The Oxford Paragraphs:
Mary Shelley
1818 text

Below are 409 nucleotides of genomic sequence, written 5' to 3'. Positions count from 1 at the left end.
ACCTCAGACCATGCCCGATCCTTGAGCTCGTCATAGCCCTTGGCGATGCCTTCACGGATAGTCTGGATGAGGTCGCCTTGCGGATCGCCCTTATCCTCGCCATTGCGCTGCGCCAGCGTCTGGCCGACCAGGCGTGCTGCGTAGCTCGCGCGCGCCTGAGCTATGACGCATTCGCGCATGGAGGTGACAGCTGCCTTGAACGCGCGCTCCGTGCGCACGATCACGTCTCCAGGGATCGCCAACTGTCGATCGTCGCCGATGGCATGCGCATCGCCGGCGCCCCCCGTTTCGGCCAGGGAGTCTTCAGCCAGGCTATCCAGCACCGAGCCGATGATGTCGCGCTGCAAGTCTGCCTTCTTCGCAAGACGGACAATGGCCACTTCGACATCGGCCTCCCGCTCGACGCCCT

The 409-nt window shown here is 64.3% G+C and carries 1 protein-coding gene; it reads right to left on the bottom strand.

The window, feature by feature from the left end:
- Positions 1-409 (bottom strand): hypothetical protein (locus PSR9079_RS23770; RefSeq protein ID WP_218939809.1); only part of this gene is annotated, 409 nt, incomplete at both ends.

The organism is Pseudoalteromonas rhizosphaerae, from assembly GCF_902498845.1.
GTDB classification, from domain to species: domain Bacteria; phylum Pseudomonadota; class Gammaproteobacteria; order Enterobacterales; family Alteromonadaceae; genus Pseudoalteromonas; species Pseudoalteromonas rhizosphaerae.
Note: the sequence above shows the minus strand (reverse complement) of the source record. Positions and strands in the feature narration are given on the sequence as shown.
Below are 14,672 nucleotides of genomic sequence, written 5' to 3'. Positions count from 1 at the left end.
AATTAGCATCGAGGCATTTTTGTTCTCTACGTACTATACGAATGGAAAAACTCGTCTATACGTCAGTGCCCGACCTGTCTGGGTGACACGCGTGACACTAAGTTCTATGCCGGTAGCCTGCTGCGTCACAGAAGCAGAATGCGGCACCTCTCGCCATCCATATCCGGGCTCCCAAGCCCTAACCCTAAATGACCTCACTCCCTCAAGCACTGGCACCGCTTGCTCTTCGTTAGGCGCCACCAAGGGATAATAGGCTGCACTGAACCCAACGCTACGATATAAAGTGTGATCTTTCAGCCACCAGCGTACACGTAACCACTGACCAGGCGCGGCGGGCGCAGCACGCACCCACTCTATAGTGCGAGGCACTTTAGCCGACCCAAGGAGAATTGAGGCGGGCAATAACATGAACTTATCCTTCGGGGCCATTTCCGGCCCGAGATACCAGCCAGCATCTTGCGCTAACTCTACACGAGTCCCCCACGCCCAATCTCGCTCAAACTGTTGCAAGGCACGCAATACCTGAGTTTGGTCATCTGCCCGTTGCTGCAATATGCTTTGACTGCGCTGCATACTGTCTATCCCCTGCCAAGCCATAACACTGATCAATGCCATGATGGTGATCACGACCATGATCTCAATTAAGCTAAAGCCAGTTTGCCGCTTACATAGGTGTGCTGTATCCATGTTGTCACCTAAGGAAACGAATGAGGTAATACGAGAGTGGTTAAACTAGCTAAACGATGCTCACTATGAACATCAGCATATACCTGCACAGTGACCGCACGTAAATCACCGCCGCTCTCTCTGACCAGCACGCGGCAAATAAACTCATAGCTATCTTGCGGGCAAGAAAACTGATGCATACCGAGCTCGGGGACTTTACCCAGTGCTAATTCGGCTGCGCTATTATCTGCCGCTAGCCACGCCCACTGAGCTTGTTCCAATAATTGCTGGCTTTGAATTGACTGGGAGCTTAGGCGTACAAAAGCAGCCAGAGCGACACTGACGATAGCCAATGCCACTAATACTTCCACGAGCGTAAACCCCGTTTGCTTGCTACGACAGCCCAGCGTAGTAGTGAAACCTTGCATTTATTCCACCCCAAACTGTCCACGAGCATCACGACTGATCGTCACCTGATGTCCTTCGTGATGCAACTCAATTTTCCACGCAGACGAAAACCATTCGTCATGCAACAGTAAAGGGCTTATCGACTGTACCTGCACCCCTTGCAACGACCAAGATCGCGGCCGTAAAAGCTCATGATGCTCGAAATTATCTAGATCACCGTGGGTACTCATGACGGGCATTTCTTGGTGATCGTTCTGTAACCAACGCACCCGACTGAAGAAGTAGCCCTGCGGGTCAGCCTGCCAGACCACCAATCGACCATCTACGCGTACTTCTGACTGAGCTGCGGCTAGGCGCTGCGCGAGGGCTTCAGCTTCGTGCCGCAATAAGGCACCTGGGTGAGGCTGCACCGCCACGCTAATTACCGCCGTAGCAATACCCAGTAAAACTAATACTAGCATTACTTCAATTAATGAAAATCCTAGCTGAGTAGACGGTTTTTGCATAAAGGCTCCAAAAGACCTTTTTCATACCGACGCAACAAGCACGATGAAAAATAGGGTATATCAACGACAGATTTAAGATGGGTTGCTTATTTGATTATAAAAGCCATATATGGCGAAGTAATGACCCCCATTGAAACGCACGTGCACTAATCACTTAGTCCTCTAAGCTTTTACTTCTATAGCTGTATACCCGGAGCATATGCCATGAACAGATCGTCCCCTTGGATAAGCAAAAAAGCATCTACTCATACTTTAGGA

Books  As John Sutherland notices, a century of inaccurate, sensationalist film adaptations of Frankenstein have obscured Mary Shelley’s masterstroke: it isn’t explained how the creature comes into being.  As narrator, Victor Frankenstein describes the process of gathering the bones and whatnot, there are references to labs, but when his creation winks into life, there’s no lightning or slabs, with the Doctor obfuscating so that his experiment cannot be repeated.  The other surprise is the intellectual prowess of the beast.  Shelley’s monster is entirely sentient making his tragedy all the more compelling.  Unlike most screen versions he’s all too aware of his horrific frame and so when the humanity he’s so attracted to ultimately rejects him and he sets about reaping his revenge on his creator, it’s his civilisation that motivates him rather than some animalist brutality.  Even in this earlier, apparently coarser version, it’s one of the best novels I’ve read.

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